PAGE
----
Small business is at the core of the Fayetteville Renaissance Plan, which is designed to promote economic growth in the city’s center. Judging by the city’s high ranking as a start-up destination, it seems as if the plan is working. Two of the biggest things that Fayetteville has going for it are strong industrial variety (7th nationally) and a deep, relatively inexpensive, and extremely hardworking employee pool.
Augusta, GA is best known as the home of Augusta National Golf Club and The Masters, but the city’s economic strength extends far beyond the links. Augusta has the 19th most industrial variety out of the 150 cities that WalletHub analyzed as well as the 16th lowest corporate taxes, the 18th most affordable real estate, and the 20th lowest average income. It makes sense, after all, considering how much free publicity the city gets each year when April rolls around the world’s best golfers make their way up Magnolia Lane.
Jackson perhaps does not receive the type of national acclaim that it deserves, at least as far as the public coastal consciousness is concerned. The is a popular business destination due to its combination of abundant labor, low wages, inexpensive office space, favorable corporate taxes, and accessible small business financing.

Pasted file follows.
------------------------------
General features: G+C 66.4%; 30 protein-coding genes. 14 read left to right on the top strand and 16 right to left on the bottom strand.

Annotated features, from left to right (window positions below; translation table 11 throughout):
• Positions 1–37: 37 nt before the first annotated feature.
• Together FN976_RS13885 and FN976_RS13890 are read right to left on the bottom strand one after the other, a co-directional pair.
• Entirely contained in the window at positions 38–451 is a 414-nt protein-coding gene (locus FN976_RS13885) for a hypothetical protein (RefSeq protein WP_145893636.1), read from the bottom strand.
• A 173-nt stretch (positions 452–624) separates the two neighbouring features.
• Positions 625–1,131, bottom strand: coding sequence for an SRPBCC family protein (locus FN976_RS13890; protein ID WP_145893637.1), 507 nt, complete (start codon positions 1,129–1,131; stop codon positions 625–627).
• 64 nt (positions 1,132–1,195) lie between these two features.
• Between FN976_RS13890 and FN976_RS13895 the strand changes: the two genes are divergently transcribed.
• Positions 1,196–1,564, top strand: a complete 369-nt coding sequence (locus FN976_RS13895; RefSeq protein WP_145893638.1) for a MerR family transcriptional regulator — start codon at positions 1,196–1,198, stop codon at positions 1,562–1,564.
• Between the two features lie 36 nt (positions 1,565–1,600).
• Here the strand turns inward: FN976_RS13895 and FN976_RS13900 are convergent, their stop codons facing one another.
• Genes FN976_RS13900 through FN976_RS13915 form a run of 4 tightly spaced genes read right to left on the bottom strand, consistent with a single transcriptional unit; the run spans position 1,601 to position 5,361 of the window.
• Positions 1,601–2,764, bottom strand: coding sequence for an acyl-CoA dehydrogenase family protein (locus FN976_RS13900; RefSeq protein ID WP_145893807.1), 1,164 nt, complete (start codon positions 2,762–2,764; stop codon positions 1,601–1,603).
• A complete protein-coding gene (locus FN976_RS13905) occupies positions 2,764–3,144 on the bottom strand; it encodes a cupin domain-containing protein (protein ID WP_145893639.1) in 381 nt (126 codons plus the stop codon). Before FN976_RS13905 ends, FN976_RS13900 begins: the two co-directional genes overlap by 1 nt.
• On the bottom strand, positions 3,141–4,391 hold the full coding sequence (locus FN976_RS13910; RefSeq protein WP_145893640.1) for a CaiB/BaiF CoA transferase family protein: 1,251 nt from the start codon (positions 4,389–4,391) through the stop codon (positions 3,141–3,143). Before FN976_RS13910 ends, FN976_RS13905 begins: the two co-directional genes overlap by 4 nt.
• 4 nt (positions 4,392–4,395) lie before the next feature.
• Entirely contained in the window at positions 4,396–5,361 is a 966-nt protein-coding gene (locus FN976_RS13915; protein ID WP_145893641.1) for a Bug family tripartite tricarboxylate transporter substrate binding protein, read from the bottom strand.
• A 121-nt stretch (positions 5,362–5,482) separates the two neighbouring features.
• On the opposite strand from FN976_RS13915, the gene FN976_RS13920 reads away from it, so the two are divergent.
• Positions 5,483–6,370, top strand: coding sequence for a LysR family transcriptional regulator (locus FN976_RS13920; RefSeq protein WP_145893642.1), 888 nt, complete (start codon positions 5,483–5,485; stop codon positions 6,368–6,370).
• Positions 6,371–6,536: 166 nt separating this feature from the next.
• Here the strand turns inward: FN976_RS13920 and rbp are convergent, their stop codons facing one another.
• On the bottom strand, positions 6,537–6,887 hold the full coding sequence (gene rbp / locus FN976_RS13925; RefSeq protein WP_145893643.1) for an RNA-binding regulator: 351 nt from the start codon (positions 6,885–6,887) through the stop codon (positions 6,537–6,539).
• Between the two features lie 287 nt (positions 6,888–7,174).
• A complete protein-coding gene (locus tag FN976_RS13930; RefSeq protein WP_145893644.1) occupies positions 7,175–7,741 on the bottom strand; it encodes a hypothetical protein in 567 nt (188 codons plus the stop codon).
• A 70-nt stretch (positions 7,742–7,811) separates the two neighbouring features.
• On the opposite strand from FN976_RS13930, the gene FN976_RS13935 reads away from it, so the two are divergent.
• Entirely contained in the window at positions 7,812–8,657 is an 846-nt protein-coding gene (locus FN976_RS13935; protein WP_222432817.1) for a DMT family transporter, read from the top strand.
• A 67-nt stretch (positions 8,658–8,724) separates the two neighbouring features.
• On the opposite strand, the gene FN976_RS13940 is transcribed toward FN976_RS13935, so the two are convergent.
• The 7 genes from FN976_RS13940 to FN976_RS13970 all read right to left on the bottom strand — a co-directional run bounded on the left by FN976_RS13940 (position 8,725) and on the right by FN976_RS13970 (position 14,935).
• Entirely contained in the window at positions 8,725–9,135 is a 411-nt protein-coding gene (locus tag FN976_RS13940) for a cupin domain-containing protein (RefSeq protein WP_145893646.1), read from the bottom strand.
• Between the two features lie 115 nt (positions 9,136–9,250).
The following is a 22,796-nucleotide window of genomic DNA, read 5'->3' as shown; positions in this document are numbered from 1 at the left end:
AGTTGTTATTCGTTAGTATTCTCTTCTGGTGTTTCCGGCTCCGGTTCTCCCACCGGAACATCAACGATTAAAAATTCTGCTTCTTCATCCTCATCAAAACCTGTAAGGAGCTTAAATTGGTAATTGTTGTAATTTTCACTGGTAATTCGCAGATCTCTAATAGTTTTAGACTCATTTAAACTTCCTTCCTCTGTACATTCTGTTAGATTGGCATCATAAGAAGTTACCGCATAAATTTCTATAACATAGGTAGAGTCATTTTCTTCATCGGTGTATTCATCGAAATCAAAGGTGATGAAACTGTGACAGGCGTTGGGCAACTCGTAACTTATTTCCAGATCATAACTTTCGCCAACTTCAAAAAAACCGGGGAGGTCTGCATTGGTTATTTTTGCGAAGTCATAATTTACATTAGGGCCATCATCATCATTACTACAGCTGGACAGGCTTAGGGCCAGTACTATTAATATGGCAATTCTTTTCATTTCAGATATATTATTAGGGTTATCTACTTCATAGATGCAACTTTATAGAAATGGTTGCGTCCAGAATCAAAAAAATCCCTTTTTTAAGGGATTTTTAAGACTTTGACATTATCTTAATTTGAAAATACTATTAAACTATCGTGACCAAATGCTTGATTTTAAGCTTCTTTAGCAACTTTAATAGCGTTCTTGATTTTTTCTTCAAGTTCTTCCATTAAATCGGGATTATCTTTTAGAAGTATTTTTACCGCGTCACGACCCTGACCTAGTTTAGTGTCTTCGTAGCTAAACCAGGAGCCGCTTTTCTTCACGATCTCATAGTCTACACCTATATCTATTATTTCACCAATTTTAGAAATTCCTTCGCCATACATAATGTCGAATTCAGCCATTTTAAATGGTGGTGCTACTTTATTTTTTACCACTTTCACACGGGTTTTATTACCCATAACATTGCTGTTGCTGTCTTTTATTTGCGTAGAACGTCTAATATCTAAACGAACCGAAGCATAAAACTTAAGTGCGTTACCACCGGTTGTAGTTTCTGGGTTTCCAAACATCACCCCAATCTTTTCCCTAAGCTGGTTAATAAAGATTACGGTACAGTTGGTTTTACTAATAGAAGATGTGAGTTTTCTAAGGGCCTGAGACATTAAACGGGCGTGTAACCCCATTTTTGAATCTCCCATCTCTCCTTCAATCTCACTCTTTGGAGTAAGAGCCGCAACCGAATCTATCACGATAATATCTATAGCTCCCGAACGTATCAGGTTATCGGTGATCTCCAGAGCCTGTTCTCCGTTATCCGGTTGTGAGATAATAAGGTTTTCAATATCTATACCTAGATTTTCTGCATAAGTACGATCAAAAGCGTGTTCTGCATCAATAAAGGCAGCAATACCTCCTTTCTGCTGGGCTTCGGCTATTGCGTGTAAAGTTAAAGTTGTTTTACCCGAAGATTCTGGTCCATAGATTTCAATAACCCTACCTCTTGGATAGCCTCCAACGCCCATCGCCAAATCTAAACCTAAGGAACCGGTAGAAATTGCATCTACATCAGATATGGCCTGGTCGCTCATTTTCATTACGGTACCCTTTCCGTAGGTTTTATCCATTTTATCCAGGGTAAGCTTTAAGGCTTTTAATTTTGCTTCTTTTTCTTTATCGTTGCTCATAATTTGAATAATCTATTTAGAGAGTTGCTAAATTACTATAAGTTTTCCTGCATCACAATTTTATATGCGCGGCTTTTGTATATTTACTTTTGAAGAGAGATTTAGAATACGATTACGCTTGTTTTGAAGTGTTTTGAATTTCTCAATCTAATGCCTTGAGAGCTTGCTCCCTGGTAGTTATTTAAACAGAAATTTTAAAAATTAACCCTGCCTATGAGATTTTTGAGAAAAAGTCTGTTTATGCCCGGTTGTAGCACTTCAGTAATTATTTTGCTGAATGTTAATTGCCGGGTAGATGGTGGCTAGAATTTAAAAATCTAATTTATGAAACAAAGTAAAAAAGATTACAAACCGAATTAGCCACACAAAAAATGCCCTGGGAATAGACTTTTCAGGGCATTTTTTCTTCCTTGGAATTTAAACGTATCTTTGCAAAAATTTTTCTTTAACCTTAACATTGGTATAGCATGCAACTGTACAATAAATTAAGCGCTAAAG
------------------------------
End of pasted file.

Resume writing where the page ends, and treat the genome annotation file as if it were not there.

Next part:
“For the past several years, Memphis has experienced a surge in economic activity in several of its neighborhoods, including Downtown, the South Main Arts District, Overton Square, and Cooper-Young. Many of the new businesses that have opened are 'green field' businesses, meaning that they are entirely new operations and are not replacing previous ventures. It appears that local entrepreneurs are recognizing that there is a lot of latent demand in Memphis for new restaurants and stores and that the economy of Memphis is strong enough to support many new entrants. Three major grocery stores have announced significant expansions to their local operations, including Kroger, Whole Foods, and the Fresh Market.
There is palpable excitement in the city, not just from the emergence of new businesses, but also the expansion of infrastructure for cyclists and improvements in our local parks. Having successful sports teams certainly helps as well. Memphis has been named a 'city to visit' by National Geographic magazine and regularly tops list of most-improved cities. The cost of living here is very low and there are still numerous untapped niches in local commerce. Several national firms have established local operations or expanded existing operations, including Sharp, Urban Outfitters, and numerous manufacturing firms. Young people are recognizing that Memphis is a great place to live, work, and really make a difference in the community.”
Expert Entrepreneurship Tips